Wednesday, 4 December 2013

A spreadsheet for happy travels

This week I completed a workplace exercise to gauge my behavioural habits.

Apart from having little trust in others, it also became apparent that I am very much a detail person.

In fact one of the questions to expose this was: "When going on holidays I tend to have detailed travel plans: Always, Most of the Time, Occasionally, or Never?"

Naturally I picked "Always".

While I haven't embraced an Excel worksheet, I do use Word documents with tables outlining the date, location, and key accommodation, transport, transfer and activity details.  This is supported by another folder of hotel receipts, timetables, maps and anything else I might need.

Planning doesn't mean everything is set in stone
A good old fashioned spreadsheet or table may sound like an immediate fun crusher, but I'd like to mount a compelling argument in defence of myself and everyone else out there who loves planning in detail a good holiday.

1.  Planning helps you enjoy the holiday before you've even left home
Planning: gives you a taste of what's to come

I usually start thinking about a holiday nine months before departure.   I start with a broad plan and then fill in the details as the holiday approaches.

I will take my time to research destinations, hotels and transport options, and find this hugely rewarding.   Using Google Earth, Trip Advisor, blogs and a host of other online tools, I can literally see where I'm going and and can get excited by these virtual tantalising tastings.   Sometimes it feels like I'm already there, as if my mind has departed on holidays before my body.  After all, why confine your holiday to just a few weeks when you can spread it out over months?

2.  Planning maximises the "fun on the ground"

Planning: more time to enjoy the good stuff
When I arrive somewhere, I know where the hotel I've booked is and the quickest way to get there. This means I can spend less time on the logistics (transport and accommodation) and more time enjoying the new destination.

I'm not going to spend my precious holiday time in a fabulous location lined up in the local tourist office trying to find a bed for the night (only to end up having to take the hotel that has vacancies for a very good reason!).

I also take it to the next level and know what I want to see at the destination, so I don't waste time wondering what the destination has to offer when I'm already there.

3.  Planning gets you into places

Planning: better access to the things you want

Most people who visit Amsterdam want to visit Anne Frank's House, but because of its size it can only take a limited number of people at a time.   For those who like planning, you can pre-book and pay for your entry online for a specific day and time.   So while all the non-planners stand in queue for literally hours in the hope they'll make it in, you just rock up a few minutes before your entry time and skip the queue.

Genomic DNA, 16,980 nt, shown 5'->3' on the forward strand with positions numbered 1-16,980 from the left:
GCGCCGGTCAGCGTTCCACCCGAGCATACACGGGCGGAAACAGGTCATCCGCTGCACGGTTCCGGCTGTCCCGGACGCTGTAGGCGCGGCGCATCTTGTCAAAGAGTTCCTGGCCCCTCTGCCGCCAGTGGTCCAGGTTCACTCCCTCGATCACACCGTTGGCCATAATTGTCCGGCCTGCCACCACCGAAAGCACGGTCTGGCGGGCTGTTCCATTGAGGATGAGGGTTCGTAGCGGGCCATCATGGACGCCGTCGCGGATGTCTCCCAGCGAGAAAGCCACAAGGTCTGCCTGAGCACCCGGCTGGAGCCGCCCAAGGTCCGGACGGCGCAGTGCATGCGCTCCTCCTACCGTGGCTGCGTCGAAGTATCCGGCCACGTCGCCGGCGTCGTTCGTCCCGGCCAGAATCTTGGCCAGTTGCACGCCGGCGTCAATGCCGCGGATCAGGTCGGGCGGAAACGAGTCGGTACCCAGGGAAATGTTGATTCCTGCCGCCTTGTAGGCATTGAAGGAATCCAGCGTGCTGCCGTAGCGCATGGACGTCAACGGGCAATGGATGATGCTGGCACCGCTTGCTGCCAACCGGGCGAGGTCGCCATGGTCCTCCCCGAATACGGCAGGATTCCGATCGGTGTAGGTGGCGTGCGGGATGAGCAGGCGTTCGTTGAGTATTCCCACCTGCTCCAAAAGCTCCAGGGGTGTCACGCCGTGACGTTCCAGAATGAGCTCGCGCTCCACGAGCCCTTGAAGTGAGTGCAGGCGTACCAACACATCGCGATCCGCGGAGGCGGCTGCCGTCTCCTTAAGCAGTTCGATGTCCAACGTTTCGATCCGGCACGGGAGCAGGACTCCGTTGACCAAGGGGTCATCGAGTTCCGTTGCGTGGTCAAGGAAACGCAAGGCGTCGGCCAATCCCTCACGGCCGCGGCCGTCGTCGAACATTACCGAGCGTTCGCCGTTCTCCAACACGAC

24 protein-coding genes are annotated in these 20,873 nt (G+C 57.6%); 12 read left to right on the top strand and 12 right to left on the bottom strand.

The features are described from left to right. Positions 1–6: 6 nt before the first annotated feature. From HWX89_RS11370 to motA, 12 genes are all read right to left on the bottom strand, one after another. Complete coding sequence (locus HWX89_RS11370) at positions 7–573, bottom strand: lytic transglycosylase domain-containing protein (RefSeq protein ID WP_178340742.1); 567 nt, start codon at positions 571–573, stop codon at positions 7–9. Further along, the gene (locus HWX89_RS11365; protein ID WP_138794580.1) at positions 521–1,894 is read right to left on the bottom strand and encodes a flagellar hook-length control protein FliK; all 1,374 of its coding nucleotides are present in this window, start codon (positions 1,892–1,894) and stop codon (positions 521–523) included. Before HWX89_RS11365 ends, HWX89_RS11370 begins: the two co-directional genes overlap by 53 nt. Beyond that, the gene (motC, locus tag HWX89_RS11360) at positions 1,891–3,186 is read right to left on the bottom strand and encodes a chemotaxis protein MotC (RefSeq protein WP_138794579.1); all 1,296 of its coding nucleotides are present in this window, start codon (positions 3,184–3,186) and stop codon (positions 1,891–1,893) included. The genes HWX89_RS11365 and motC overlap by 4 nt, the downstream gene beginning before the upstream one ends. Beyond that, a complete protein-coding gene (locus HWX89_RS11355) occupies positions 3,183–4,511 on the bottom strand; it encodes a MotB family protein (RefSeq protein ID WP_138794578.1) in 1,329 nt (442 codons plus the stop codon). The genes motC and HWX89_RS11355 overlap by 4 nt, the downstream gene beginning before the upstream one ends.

The same applies for other major attractions, like Granada's Alhambra.   You can buy your ticket online beforehand, or line up at the crack of dawn in the hope of snaring any left over tickets.   It's really a no-brainer don't you think?

4.  Planning means you can easily adapt to changes

Planning: finding the easier way is easier
The train you were going to catch is late or cancelled?   No big deal, you've got the train timetable so you will just take another one you know is coming soon, but departing from a different platform.   You're running late to pick up the key to your rental property?  No worries, you've got all the contact details of the agent and can easily arrange another option.

Rather than make your holiday rigid, planning actually does the opposite by ensuring you've got the information and tools you need to quickly adapt to the inevitable changes, alterations and delays on your holiday.

5.  Planning gives you options

Planning: more options to choose from
Planners know the opening days and times of the "must-see" museum or attraction they desperately want to visit.  Non-planners turn up only to realise it's closed that day or is closed for renovation until 2016.  Planning means you can schedule your time better and have a range of options at your fingertips, rather than be left with just one option or none.

6.  Planning saves you money

Planning: saves you money to spend on other things
Apart from the fact that airfares, train tickets and accommodation are often cheaper when booked well in advance, planning also saves you money in lots of other ways.  Planners have done their research and know about the cheap city tourist pass that gives free public transport and free admission to key attractions.  Non-planners find out about the pass after they've already spent three times that amount of money on seeing and doing half as much.

1 comment:

  1. Great tips Matthew! I still think this should be your profession!